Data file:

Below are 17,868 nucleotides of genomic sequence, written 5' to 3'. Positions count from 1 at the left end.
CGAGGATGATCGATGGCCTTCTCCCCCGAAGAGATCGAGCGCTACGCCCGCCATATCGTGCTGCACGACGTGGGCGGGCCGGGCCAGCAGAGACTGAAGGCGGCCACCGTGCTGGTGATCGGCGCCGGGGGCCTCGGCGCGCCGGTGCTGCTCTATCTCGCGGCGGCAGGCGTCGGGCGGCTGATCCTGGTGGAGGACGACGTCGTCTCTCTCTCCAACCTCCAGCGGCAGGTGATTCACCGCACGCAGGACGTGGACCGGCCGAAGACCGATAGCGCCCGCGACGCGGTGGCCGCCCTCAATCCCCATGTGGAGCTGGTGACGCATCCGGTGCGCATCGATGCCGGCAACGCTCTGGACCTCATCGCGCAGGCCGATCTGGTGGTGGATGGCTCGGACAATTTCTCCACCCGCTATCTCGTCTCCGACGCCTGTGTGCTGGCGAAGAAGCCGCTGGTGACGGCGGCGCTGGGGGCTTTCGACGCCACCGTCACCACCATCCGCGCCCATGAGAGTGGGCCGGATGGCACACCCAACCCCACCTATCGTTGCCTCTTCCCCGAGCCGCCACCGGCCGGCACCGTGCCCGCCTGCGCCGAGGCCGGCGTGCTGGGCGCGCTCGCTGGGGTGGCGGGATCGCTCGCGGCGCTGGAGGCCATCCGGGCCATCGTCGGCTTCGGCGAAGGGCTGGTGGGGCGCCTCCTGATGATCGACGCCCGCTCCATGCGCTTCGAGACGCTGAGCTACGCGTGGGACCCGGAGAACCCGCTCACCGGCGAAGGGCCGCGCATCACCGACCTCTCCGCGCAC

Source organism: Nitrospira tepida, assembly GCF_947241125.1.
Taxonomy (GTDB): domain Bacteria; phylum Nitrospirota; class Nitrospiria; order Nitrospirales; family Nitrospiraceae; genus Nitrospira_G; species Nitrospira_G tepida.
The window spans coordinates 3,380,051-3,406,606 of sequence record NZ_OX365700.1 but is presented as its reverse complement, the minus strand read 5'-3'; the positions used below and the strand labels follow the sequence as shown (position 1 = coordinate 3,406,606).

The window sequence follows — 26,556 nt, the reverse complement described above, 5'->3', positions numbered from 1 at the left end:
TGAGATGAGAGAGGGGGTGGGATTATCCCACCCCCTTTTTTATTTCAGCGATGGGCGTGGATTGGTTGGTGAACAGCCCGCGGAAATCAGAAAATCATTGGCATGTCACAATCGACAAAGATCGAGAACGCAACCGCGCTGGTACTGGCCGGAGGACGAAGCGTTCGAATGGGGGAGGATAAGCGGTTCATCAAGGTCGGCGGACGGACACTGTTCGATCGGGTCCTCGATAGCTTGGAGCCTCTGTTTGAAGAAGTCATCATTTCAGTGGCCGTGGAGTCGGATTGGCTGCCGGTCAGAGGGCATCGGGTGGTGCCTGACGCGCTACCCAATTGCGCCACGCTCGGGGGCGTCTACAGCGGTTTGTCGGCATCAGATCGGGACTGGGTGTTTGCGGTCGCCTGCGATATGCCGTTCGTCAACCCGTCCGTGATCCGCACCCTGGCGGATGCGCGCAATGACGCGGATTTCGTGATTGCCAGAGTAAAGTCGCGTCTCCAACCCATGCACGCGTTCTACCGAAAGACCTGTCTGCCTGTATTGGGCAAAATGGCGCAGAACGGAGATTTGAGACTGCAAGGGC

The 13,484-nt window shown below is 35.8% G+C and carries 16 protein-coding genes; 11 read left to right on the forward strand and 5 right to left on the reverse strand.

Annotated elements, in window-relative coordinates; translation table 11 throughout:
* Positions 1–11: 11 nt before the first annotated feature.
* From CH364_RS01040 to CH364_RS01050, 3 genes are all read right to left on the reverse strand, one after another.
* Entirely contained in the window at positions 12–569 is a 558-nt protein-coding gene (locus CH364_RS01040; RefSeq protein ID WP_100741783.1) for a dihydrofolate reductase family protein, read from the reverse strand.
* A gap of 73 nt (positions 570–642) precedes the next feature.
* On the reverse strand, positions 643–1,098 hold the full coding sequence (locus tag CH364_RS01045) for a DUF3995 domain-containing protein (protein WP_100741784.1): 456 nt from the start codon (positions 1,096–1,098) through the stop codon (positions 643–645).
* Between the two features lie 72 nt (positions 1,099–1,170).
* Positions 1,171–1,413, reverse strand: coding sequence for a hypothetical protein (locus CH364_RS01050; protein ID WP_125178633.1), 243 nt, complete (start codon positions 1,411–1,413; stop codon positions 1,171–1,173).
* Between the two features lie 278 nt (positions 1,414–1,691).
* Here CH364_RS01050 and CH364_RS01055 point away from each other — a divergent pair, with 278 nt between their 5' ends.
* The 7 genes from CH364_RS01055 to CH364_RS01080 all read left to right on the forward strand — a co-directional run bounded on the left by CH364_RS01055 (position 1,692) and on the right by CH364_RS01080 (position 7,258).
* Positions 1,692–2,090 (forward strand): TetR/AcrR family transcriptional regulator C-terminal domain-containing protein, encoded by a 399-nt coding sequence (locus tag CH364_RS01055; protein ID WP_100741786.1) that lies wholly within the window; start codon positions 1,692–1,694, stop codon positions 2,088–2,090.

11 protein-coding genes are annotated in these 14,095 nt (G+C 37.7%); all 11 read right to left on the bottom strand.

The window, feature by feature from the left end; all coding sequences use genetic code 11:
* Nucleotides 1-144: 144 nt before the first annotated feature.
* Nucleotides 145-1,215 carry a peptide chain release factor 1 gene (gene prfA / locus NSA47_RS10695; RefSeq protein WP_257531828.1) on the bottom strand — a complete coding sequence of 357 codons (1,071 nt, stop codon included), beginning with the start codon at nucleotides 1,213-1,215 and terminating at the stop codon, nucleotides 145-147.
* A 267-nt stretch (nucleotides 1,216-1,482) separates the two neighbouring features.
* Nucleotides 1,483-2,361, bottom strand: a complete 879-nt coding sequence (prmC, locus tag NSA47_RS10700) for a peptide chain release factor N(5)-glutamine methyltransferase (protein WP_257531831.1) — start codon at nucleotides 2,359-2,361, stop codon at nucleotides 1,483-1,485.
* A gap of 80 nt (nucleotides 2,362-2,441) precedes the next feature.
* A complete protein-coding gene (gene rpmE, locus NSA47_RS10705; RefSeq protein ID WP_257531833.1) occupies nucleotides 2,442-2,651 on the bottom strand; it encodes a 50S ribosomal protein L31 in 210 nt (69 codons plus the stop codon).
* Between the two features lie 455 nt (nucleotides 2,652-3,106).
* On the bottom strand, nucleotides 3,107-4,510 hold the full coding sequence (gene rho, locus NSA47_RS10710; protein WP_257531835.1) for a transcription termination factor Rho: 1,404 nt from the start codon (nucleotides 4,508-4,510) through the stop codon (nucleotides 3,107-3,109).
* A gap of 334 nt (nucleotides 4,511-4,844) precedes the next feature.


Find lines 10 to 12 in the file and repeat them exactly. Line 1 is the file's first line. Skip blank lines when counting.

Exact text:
* Positions 1–11: 11 nt before the first annotated feature.
* From CH364_RS01040 to CH364_RS01050, 3 genes are all read right to left on the reverse strand, one after another.
* Entirely contained in the window at positions 12–569 is a 558-nt protein-coding gene (locus CH364_RS01040; RefSeq protein ID WP_100741783.1) for a dihydrofolate reductase family protein, read from the reverse strand.